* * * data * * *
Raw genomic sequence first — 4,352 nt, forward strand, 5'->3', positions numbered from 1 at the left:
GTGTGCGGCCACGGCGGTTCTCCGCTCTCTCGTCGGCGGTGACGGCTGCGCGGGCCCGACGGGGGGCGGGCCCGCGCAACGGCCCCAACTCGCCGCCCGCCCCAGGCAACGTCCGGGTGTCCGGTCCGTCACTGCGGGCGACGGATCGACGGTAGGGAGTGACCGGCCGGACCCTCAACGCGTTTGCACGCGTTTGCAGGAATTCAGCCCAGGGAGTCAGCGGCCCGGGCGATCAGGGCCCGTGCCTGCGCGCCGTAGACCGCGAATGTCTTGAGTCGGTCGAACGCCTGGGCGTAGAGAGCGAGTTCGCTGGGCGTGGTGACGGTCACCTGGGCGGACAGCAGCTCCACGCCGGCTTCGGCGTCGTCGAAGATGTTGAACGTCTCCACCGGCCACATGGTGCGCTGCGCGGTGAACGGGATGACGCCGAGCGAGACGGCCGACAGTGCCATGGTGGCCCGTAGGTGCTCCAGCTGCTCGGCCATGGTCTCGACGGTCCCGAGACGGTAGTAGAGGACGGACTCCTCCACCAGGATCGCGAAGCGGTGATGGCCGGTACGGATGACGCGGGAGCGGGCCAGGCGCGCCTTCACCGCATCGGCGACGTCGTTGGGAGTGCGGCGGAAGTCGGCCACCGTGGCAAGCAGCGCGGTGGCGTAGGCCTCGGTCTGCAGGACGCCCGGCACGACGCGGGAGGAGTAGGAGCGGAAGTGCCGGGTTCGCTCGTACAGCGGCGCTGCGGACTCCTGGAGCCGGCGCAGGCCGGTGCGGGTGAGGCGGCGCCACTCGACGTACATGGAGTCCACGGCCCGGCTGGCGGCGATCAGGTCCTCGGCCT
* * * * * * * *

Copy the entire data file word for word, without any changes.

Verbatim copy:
Raw genomic sequence first — 4,352 nt, forward strand, 5'->3', positions numbered from 1 at the left:
GTGTGCGGCCACGGCGGTTCTCCGCTCTCTCGTCGGCGGTGACGGCTGCGCGGGCCCGACGGGGGGCGGGCCCGCGCAACGGCCCCAACTCGCCGCCCGCCCCAGGCAACGTCCGGGTGTCCGGTCCGTCACTGCGGGCGACGGATCGACGGTAGGGAGTGACCGGCCGGACCCTCAACGCGTTTGCACGCGTTTGCAGGAATTCAGCCCAGGGAGTCAGCGGCCCGGGCGATCAGGGCCCGTGCCTGCGCGCCGTAGACCGCGAATGTCTTGAGTCGGTCGAACGCCTGGGCGTAGAGAGCGAGTTCGCTGGGCGTGGTGACGGTCACCTGGGCGGACAGCAGCTCCACGCCGGCTTCGGCGTCGTCGAAGATGTTGAACGTCTCCACCGGCCACATGGTGCGCTGCGCGGTGAACGGGATGACGCCGAGCGAGACGGCCGACAGTGCCATGGTGGCCCGTAGGTGCTCCAGCTGCTCGGCCATGGTCTCGACGGTCCCGAGACGGTAGTAGAGGACGGACTCCTCCACCAGGATCGCGAAGCGGTGATGGCCGGTACGGATGACGCGGGAGCGGGCCAGGCGCGCCTTCACCGCATCGGCGACGTCGTTGGGAGTGCGGCGGAAGTCGGCCACCGTGGCAAGCAGCGCGGTGGCGTAGGCCTCGGTCTGCAGGACGCCCGGCACGACGCGGGAGGAGTAGGAGCGGAAGTGCCGGGTTCGCTCGTACAGCGGCGCTGCGGACTCCTGGAGCCGGCGCAGGCCGGTGCGGGTGAGGCGGCGCCACTCGACGTACATGGAGTCCACGGCCCGGCTGGCGGCGATCAGGTCCTCGGCCT